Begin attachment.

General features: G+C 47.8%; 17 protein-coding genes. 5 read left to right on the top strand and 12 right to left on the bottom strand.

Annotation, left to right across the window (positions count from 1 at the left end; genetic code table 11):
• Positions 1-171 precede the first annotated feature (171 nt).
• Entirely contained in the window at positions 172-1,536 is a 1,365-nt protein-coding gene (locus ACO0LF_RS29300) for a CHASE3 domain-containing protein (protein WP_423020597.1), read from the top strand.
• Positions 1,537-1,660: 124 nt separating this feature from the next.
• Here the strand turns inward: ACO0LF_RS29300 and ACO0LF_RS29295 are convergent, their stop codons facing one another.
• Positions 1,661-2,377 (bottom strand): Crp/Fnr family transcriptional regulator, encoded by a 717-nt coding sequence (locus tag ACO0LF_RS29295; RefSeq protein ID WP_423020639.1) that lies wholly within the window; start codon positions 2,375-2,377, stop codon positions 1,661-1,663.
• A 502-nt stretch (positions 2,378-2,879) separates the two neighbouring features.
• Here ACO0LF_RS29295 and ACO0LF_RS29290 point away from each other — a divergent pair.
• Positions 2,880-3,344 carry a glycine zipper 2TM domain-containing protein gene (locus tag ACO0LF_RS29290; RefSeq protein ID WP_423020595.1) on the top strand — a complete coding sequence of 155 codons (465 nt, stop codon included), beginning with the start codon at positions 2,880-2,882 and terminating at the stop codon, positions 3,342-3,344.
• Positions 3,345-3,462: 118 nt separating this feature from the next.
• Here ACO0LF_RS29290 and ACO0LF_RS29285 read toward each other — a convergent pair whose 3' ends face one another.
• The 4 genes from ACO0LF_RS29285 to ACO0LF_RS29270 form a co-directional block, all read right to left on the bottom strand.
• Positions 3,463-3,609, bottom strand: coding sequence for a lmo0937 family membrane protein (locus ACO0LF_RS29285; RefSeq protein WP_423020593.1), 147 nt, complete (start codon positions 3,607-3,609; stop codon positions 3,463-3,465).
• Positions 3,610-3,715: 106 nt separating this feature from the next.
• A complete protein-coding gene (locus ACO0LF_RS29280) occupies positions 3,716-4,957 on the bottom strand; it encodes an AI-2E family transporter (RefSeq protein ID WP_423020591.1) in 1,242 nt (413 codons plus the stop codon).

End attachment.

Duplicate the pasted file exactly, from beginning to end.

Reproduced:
General features: G+C 47.8%; 17 protein-coding genes. 5 read left to right on the top strand and 12 right to left on the bottom strand.

Annotation, left to right across the window (positions count from 1 at the left end; genetic code table 11):
• Positions 1-171 precede the first annotated feature (171 nt).
• Entirely contained in the window at positions 172-1,536 is a 1,365-nt protein-coding gene (locus ACO0LF_RS29300) for a CHASE3 domain-containing protein (protein WP_423020597.1), read from the top strand.
• Positions 1,537-1,660: 124 nt separating this feature from the next.
• Here the strand turns inward: ACO0LF_RS29300 and ACO0LF_RS29295 are convergent, their stop codons facing one another.
• Positions 1,661-2,377 (bottom strand): Crp/Fnr family transcriptional regulator, encoded by a 717-nt coding sequence (locus tag ACO0LF_RS29295; RefSeq protein ID WP_423020639.1) that lies wholly within the window; start codon positions 2,375-2,377, stop codon positions 1,661-1,663.
• A 502-nt stretch (positions 2,378-2,879) separates the two neighbouring features.
• Here ACO0LF_RS29295 and ACO0LF_RS29290 point away from each other — a divergent pair.
• Positions 2,880-3,344 carry a glycine zipper 2TM domain-containing protein gene (locus tag ACO0LF_RS29290; RefSeq protein ID WP_423020595.1) on the top strand — a complete coding sequence of 155 codons (465 nt, stop codon included), beginning with the start codon at positions 2,880-2,882 and terminating at the stop codon, positions 3,342-3,344.
• Positions 3,345-3,462: 118 nt separating this feature from the next.
• Here ACO0LF_RS29290 and ACO0LF_RS29285 read toward each other — a convergent pair whose 3' ends face one another.
• The 4 genes from ACO0LF_RS29285 to ACO0LF_RS29270 form a co-directional block, all read right to left on the bottom strand.
• Positions 3,463-3,609, bottom strand: coding sequence for a lmo0937 family membrane protein (locus ACO0LF_RS29285; RefSeq protein WP_423020593.1), 147 nt, complete (start codon positions 3,607-3,609; stop codon positions 3,463-3,465).
• Positions 3,610-3,715: 106 nt separating this feature from the next.
• A complete protein-coding gene (locus ACO0LF_RS29280) occupies positions 3,716-4,957 on the bottom strand; it encodes an AI-2E family transporter (RefSeq protein ID WP_423020591.1) in 1,242 nt (413 codons plus the stop codon).